Get involved in Mental Health Week, 6-14 October 2018 and show your commitment to positive mental health at your workplace. Mental Health Week promotes the importance of mental health and wellbeing and helps to reduce the stigma associated with mental illness.
The Department of Health states on their website that almost half of the total Australian population (45.5%) will experience a mental disorder at some point in their lifetime. This is why we need to do more to reduce the stigma and support those in our workplaces suffering with a mental health disorder. One day it might just be us.
At Tyack Health we are hosting a morning tea for our team in Mental Health week to remind ourselves to take a break, breathe and connect. Could you do the same at your workplace?
We really feel for our friends and co-workers when they share that they were so sick with the flu that they could not get out of bed for a week. So why is it that when someone can’t get out of bed because of a different illness like depression, anxiety grief or similar it’s not accepted as okay?
Here are some experiences from an article in the Guardian of others living and working with a mental health disorder.
‘Telling my manager went better than I thought it would’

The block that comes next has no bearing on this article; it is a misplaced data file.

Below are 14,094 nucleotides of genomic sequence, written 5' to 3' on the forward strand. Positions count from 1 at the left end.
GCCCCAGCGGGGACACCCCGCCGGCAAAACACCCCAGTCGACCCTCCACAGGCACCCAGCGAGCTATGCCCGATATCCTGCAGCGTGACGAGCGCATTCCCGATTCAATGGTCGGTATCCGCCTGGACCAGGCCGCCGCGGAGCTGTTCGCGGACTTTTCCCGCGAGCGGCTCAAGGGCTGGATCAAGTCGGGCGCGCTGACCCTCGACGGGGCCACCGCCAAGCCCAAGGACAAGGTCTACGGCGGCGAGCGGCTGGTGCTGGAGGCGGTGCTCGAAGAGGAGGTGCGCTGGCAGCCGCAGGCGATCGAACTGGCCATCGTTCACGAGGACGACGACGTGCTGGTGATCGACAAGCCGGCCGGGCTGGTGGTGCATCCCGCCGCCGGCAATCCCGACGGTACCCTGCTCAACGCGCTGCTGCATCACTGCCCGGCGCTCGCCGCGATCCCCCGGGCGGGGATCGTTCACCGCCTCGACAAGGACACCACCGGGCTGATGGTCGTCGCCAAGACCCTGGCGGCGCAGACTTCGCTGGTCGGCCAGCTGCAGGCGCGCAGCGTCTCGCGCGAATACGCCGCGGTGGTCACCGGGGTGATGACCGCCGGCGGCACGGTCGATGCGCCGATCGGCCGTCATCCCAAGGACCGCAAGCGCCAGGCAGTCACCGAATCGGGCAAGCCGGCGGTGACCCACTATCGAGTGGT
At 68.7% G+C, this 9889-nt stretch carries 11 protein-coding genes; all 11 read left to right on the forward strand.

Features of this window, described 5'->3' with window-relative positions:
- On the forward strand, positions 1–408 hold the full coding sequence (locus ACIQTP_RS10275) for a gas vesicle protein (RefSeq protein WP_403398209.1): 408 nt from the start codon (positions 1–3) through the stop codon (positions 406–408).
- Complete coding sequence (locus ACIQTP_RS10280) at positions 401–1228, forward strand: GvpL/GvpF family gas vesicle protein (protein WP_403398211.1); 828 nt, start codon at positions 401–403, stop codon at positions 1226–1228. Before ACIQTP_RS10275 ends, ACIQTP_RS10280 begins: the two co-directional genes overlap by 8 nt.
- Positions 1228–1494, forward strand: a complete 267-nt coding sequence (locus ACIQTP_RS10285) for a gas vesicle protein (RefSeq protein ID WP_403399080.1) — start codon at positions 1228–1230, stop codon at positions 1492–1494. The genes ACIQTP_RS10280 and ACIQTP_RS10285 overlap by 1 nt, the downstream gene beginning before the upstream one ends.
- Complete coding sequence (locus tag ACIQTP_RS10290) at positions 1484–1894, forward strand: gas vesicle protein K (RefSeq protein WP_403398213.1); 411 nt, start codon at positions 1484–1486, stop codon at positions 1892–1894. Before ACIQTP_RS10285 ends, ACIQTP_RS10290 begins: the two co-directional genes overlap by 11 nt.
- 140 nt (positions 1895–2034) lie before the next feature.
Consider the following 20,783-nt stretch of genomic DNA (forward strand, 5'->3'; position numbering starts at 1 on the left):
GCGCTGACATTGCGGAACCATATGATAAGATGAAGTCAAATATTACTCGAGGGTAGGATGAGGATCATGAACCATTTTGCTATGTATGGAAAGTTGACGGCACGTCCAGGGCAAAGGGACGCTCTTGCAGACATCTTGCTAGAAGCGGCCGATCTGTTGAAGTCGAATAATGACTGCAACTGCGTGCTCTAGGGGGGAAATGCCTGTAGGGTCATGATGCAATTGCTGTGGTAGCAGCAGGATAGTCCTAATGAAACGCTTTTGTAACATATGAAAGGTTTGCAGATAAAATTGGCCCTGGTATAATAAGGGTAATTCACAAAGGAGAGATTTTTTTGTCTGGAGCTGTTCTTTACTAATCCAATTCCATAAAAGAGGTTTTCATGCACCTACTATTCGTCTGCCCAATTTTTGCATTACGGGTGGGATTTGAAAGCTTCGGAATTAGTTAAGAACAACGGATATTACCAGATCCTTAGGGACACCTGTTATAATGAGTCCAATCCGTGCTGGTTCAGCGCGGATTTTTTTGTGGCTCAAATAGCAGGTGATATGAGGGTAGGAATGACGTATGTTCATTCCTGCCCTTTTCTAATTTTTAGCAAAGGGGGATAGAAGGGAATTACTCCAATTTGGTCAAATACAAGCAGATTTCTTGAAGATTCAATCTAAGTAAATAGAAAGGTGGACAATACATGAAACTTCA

I suffer from depression and anxiety, so it took me a while to get out there and start my career. When I did it was extremely hard. Many sick days were taken to avoid having to face people and the fear of needing to perform well. A little after a year into my job, I decided to take the dreaded leap. I told my Manager about my mental health, and it went better than I thought it would! Luckily where I work hours are flexible and working from home is permitted. I now work from home every Friday, which has made a massive difference.
- Amy Shelley, 20, Business and Administration Apprentice
‘It's hard to explain what it can be like to deal with on a daily basis’
I joined the Civil Service in 2013 and have had three or four major depressive episodes since then. Each Line Manager I have had, barring one, has been incredibly supportive. One, in particular, stands out as being exemplary in assisting me back to work, having gone through similar events themselves. It is difficult to explain to someone who has never experienced poor mental health what it can be like to deal with on a daily basis. Everyone has bad days, but to explain how it can feel almost impossible to get out of bed to someone who just doesn’t get it can leave you exposed and invalidated.
- Anonymous, Civil Servant